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Osama bin Laden's Death a Boon for Online Crooks

Links to photos and videos of bin Laden's corpse likely lead to sites that will attempt to install a virus on your PC

Intense public interest in the death of Osama bin Laden has created fertile ground for scammers looking to exploit the world's most wanted terrorist's death. Bogus images and videos of bin Laden's corps serve as bait for malware peddlers on Facebook and in e-mail inboxes. Major security companies and the U.S. Federal Bureau of Investigation say gullible victims that click on links risk infection by Trojan software applications designed to infect your PC and monitor your online banking activity.

Symantec, makers of Norton Anti-Virus, reports the first Bin Laden-related scam popped up just three hours after the news of the terrorist's death broke on Sunday. "In all likelihood, there will be an increase in spam volume targeting this news," Symantec said.

The U.S. Federal Bureau of Investigation has issued a warning about an influx of email scams offering photos of Bin Laden's corpse. "Even if the sender is familiar, the public should exercise due diligence," the FBI said. Security watchers have spotted a Trojan designed to monitor your online banking activity, and Facebook scams are popping up offering videos of Bin Laden's final moments. Bin Laden scams are so popular even the old Nigerian bank scammers are shaking the dust off their decades old con job to get in on the action.

Here's a look at some of the top online Bin Laden-related scams happening online.

Bin Laden Banking Trojan

Email scammers are trying to trick you into downloading a compressed file of purported photos showing Bin Laden's body after being shot by American forces, according to security firm F-Secure. Once you download the compressed "images," you are asked to run an executable file before you can see them. But instead of gruesome photos on your desktop you end up with a Banload Trojan that monitors your online banking sessions and attempts to redirect your online payments into the wrong accounts.

Bin Laden Gets Social

Security firm Sophos is warning of two Bin Laden-related scam videos circulating on Facebook.   The videos will purportedly show you Bin Laden getting shot, but are both just scams to get you to complete an online survey. One video scam even tries to get you to enter a series of keystrokes that tricks you into pasting a snippet of JavaScript into your browser's address bar. The script then accesses your Facebook account to start sharing the scam with your friends attempting to get more people to fill out online surveys. Scammers get a commission every time someone fills out the survey.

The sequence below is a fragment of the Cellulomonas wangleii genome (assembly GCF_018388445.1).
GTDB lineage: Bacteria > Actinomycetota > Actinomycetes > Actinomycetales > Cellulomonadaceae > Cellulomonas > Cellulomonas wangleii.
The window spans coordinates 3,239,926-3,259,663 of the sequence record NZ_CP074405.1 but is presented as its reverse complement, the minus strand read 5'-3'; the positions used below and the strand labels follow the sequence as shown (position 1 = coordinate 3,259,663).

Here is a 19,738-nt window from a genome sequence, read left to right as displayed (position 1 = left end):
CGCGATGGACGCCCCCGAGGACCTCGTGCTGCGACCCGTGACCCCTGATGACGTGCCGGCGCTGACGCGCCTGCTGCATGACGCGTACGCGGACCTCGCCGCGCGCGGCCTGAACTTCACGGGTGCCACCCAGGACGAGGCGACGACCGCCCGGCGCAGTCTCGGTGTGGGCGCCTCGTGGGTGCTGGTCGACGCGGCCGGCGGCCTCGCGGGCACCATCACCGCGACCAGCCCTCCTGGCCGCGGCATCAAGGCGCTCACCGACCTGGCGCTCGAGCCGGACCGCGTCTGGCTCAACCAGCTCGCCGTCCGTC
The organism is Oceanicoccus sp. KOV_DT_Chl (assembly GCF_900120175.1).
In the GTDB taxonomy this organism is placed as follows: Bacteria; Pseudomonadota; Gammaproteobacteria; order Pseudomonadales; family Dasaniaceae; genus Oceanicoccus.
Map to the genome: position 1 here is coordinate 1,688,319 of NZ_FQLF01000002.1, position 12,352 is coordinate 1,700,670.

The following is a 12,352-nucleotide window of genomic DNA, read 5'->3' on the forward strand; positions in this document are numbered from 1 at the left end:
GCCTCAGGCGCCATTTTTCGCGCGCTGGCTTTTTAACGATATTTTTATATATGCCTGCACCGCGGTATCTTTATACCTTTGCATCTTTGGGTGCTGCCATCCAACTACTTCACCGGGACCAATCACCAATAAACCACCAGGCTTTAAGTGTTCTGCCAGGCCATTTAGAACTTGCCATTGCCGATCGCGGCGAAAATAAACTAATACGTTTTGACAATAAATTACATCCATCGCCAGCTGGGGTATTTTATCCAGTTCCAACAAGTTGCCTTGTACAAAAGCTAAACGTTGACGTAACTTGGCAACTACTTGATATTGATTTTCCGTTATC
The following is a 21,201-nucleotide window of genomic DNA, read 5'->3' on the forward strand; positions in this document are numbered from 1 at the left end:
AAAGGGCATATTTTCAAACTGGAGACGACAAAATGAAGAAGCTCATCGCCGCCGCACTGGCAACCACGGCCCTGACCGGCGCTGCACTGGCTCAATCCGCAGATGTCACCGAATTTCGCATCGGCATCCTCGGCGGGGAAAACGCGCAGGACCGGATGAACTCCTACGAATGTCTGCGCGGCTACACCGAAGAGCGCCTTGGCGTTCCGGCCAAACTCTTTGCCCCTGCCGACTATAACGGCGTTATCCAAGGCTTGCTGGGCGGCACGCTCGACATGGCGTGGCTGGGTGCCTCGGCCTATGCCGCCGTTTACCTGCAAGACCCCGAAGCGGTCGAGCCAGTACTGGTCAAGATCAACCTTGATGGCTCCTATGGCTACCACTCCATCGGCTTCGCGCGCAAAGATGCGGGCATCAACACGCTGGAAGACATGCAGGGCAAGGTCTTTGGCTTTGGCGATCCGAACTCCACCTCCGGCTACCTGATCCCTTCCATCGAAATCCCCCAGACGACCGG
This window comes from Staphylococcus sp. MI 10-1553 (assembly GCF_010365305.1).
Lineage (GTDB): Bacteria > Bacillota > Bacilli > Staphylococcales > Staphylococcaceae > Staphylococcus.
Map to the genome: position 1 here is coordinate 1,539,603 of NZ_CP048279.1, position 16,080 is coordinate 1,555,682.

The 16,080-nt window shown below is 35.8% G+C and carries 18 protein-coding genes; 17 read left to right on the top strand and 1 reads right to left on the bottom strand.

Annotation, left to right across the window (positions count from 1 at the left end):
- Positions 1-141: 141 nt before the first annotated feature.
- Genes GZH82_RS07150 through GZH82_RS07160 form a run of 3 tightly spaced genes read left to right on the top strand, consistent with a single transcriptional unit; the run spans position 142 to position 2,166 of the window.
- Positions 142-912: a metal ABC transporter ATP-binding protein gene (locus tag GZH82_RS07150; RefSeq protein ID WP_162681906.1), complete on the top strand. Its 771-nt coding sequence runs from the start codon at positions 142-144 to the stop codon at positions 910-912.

Promotion Site and 419 Scam

The classic Nigerian banking scam, a so-called 419 scam, is using Bin Laden's death in their scam. Symantec uncovered scam messages that say something like "Osama Is Dead" as part of the subject line and then tries to get you to buy into the classic rip-off. A 419 scam attempts to bilk you out of your own money while stringing you along in the hopes of a larger pay off later. This scam can go on for years and involves a mix of online and offline cons. Symantec said the scam is likely to get in front of more eyeballs than usual since people are probably more willing to click on Osama-related email right now in hopes of finding out more news about the event.

Another email scam sends a piece of text that looks like a news item with a link to more information. But instead of seeing more news you end up on a promotional site for products such as window replacements, according to Symantec.

Don't Let The Terrorist Scams Win

The best way to stay safe from purported Bin Laden-related video and photo scams is to keep yourself informed of the issue on respected mainstream news sites such as The New York Times or CNN. Here's a link to the most recent story (at the time of this writing) surrounding the debate about releasing photos of Bin Laden's corpse. Chances are if you see a link to Bin Laden-related video or photo on Twitter, Facebook or your inbox that it is not the real thing.

As always, make sure you are running an up-to-date anti-virus program to monitor your system for any problems. PCWorld offers a selection of free anti-virus programs in the downloads section of this site.

Connect with Ian Paul (@ianpaul) and Today@PCWorld on Twitter for the latest tech news and analysis.


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